Group-Administered Intelligence Tests and Gifted Identification

rsz hand mathMany school districts are using group IQ tests (aka, intelligence tests, or tests of cognitive ability) to identify children’s need for gifted education. These tests have some advantages, and also some inherent problems.

Individually-administered IQ tests—tests where a psychologist sits with one child for 90 minutes to 2 hours, and asks a series of standardized questions that vary depending on the child’s responses—are by far the most reliable indicators of kids’ learning needs. They have many flaws (which we discuss elsewhere—see links below) but they provide the most useful and targeted information about a child’s learning strengths and weaknesses.

Compared to individually-administered tests, group IQ tests are enormously time- and cost-efficient. They can be given to many kids at once in a classroom setting, and can be administered by a teacher or teacher’s aide. Sometimes kids who don’t do well at school because they’re bored or have learning problems will do surprisingly well on group IQ tests. In these cases, group IQ tests can be helpful tools for preliminary screening for giftedness.

Group IQ tests are very limited, though. There’s no opportunity to consider individual differences in response styles, or the reasons a given child might have for making mistakes. Group IQ tests can’t provide information on a child’s attitudes, learning problems, or strengths, or how these come together, all of which are critical to making an informed decision on something as important as a potential change in educational programming.

Even the most valid and reliable IQ tests can yield low scores for many reasons that have nothing to do with a child’s ability (fatigue, distractions, lack of motivation, anxiety, poor health, etc.). However, when a score on a group IQ test is the major criterion relied upon for important decision-making such as gifted identification, these concerns are multiplied. Group IQ tests don’t allow for thoughtful interpretation of a child’s responses, so creative or divergent thinkers can miss the cut-off mark, even though they may need gifted education.

Additionally, although there’s increasing evidence that kids’ giftedness tends to be domain-specific, group IQ tests don’t identify individual areas of educational mismatch, or the type of accommodations that may be warranted in specific subject areas (e.g., math-giftedness). It’s for these reasons, and more, that the American Psychological Association standards of practice state that any test being used for a high-stakes decision (such as gifted identification) must be only one of a multi-measures approach.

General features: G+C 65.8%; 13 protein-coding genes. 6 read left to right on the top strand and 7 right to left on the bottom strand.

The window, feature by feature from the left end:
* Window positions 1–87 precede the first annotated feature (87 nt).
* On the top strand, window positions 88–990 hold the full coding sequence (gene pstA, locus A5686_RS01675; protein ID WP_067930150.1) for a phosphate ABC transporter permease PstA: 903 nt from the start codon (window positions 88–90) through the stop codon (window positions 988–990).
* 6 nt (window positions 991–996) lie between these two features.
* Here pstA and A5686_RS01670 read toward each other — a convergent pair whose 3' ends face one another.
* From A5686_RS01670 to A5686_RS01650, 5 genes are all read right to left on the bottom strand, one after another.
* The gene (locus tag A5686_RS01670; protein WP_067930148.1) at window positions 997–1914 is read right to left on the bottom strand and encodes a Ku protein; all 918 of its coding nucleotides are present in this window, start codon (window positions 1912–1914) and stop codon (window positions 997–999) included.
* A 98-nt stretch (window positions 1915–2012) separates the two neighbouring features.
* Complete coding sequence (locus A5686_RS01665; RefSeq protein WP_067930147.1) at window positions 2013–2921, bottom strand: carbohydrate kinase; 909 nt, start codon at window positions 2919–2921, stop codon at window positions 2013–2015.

In Being Smart about Gifted Education, we devote several chapters to the who, what, where, when, why, and how of testing and identification procedures. We discuss reasons people should be cautious about tests and testing, including group IQ tests. There’s a real danger that inaccurate information about a child’s abilities can be generated and communicated to parents and those making placement decisions. This can have serious long-term implications for a child’s self-esteem, subsequent academic achievement, and future decision-making.

The best approach to gifted identification is to administer standardized high-ceiling subject-specific achievement tests. These should be used alongside dynamic classroom-based assessment. This includes teachers’ day-to-day learning assessments, individual portfolios, and a thoughtful consideration of the various factors and experiences that lead to a particular child’s successful learning outcomes.

Ultimately, when thinking about any kind of assessment, parents should ask, “What practical, useful information is being provided so we can better understand—and then address—our child’s learning needs at this moment in time?”

For more thoughts on this topic:

For some relevant articles and other resources:

Being Smart about Gifted Education:

Limitations of IQ in understanding intelligence:

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